Here’s what I want to tell you. No one is a god. No one is a monster. No one is a cool kid. No one is a loser. It’s just you and I. We’re all humans learning how to live this life. We all have stories and we’re figuring this thing out. Sometimes we suck at it which is why we make terrible choices and hurt people. Sometimes we’re really good at it and we end up making cool stuff and being successful. Even those versions of ourselves have stories that are painful.

And we all long to be known. Hear me when I say there is a difference between being known and being seen. Being “famous” may get you seen, but it will never fulfill that longing to be known. And becoming just like that person you think is a cool kid won’t fulfill your longing to be known. Some of you comment on things I post about my friends and say, “I wish I had a Ronne” or “Still looking for my crew.”

The best way to find your Ronne or Micah or Kevin or Megan or Cory or Cass or crew is to be that to someone else. Listen. Love. Hear someone when they want to tell you their story. And quit freakin’ caring whether you or they are cool.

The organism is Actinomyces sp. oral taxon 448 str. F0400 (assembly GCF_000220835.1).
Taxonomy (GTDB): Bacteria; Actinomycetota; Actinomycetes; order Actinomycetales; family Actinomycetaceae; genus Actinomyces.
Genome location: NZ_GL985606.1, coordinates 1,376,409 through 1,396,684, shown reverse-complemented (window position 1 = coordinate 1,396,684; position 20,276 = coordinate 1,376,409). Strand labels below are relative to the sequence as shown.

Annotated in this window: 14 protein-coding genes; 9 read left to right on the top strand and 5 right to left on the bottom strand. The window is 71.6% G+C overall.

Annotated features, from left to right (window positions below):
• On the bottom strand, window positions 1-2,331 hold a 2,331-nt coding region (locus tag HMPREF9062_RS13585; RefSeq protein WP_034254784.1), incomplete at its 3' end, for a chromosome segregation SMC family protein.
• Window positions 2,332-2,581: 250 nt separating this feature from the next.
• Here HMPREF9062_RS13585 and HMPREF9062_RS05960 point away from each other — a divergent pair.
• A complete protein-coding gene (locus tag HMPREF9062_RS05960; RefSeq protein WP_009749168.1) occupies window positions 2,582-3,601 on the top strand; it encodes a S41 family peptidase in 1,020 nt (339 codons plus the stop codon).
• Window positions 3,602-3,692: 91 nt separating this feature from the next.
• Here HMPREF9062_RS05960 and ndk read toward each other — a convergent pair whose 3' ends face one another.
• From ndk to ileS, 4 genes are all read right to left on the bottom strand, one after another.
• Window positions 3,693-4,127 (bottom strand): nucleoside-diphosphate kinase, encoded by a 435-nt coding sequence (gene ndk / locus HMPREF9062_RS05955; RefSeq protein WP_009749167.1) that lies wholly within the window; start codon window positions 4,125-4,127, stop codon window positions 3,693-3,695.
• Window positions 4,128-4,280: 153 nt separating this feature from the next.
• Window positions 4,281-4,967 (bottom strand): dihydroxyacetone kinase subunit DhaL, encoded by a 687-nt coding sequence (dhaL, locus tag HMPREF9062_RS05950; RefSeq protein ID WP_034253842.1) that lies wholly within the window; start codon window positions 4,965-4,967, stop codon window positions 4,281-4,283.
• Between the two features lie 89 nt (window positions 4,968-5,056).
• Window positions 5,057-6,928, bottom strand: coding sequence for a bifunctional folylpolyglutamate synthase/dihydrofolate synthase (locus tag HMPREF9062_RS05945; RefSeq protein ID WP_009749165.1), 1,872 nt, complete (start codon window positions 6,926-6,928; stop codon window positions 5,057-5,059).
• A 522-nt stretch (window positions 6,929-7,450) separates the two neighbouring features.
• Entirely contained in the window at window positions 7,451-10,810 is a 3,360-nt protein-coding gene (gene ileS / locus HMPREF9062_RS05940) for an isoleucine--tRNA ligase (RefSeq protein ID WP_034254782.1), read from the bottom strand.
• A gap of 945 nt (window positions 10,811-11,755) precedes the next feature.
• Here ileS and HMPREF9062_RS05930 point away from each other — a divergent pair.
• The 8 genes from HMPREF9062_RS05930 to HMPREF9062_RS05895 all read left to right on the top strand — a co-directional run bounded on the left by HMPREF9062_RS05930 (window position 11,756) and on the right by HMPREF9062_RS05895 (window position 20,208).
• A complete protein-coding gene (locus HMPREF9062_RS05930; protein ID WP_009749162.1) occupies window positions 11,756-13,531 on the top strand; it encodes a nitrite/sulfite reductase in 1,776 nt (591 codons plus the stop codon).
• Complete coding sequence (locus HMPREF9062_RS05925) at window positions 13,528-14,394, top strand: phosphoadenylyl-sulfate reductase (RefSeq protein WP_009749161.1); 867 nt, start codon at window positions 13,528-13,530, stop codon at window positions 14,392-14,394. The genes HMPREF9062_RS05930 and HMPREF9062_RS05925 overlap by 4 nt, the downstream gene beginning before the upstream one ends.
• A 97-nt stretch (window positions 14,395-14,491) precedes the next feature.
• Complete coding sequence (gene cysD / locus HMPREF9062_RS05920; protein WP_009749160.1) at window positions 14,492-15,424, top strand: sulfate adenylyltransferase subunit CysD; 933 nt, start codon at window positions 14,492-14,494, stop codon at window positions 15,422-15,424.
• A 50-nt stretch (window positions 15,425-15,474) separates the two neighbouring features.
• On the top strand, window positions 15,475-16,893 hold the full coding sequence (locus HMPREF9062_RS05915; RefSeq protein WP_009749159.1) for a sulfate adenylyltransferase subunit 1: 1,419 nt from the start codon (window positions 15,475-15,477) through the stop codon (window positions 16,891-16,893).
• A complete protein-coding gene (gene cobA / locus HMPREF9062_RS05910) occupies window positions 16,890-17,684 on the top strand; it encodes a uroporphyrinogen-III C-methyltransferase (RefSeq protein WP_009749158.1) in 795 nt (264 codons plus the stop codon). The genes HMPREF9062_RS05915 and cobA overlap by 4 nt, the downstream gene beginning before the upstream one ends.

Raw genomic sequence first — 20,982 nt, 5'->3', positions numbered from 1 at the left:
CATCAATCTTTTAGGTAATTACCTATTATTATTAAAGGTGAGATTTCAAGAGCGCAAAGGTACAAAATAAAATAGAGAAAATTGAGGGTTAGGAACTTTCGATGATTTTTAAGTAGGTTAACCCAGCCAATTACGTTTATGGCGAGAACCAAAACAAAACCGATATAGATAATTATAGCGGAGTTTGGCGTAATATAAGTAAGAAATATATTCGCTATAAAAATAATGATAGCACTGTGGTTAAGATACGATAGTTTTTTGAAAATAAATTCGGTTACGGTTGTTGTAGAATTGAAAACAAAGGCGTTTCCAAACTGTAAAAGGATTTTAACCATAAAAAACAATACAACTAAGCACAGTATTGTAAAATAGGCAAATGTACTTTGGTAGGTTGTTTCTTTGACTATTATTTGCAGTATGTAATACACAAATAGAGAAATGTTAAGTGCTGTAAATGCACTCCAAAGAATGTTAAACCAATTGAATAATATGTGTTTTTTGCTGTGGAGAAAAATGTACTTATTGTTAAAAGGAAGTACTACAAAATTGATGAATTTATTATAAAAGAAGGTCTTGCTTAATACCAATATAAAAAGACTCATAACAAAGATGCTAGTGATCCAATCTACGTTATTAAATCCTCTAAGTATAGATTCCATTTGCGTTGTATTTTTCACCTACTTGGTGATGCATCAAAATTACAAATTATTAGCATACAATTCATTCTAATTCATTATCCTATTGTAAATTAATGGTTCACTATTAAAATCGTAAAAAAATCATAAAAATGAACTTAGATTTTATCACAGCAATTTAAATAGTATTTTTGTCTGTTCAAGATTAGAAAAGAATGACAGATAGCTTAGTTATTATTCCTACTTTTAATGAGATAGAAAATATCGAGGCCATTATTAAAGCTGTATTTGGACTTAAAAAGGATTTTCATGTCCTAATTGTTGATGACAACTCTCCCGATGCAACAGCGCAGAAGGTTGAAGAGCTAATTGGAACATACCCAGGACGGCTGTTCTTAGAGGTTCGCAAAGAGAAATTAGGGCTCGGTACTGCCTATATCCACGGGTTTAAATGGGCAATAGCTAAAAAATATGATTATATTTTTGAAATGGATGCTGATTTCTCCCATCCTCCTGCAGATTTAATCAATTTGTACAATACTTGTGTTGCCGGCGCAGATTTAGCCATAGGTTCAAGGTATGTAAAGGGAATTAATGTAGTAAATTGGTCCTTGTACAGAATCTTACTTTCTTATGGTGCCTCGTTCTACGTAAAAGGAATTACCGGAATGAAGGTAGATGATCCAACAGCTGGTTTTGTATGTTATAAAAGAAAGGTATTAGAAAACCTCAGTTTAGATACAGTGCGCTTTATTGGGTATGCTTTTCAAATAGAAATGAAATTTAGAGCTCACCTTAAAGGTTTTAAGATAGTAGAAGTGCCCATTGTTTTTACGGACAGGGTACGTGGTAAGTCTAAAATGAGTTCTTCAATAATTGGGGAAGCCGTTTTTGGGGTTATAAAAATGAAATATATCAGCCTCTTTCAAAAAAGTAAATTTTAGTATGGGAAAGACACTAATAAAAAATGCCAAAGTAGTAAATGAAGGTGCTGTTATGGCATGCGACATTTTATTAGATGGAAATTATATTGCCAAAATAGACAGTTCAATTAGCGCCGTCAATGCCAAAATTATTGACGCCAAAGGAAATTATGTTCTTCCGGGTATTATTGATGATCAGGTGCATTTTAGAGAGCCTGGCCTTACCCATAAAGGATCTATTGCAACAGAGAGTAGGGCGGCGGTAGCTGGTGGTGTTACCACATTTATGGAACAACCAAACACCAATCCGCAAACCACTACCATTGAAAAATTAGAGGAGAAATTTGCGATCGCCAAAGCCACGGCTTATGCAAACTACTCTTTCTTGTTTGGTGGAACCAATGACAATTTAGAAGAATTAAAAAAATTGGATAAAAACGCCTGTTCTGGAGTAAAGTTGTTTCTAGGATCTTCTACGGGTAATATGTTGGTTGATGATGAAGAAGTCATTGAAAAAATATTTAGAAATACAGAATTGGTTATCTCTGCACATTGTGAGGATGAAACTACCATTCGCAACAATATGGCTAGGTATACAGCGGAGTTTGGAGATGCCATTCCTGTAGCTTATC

Cool kids don’t exist. There is only you and I. And guess, what…we’re ALL hella amazing.

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4 Comments There Are No Cool Kids

  1. Charles

    Absolutely frickeningly perfectly written! Loved it ..not just because you are a cool kid, which thankfully your not, but because it was the real you. I am sure many can relate and those that might not, we’ll they rearly are not as cool as they once thought. .

  2. David Mike

    Rock your awkward winner here. (Awarded to me by Rick Theule after seeing my Junior picture) I have never been more accepted and treated as an equal than in our groups. It’s so amazing! We’re all just people trying to get to the same place and willing to help each other along the way. Stay true!

  3. Adrienne Graves

    This is absolutely my most favorite thing in the whole universe today! I didn’t wear the fishing hat (b/c less clothes are required growing up in AZ), but we were the same HS girl. I had this inherent love that we all belonged and mattered, even if it wasn’t how the systems and cliques were made up. I’ve never liked systems or cliques, so just didn’t function in them. The other day I snuggled up with my 8th grader and told her she couldn’t go to HS without first seeing “The Breakfast Club.” I tried not to quote every. Single. Line. Then we talked about perception, assumption, perspective, empathy, and loving ourselves and others knowing there is always more to a story. Thanks, Melissa, for writing this piece. It’s important truth for real living!

  4. Pingback: I Might Not Be A Badass Superhero, But I’m a Hope*Writer & A Clumsy Blogger (So it’s kind of the same thing) – Amber Salhus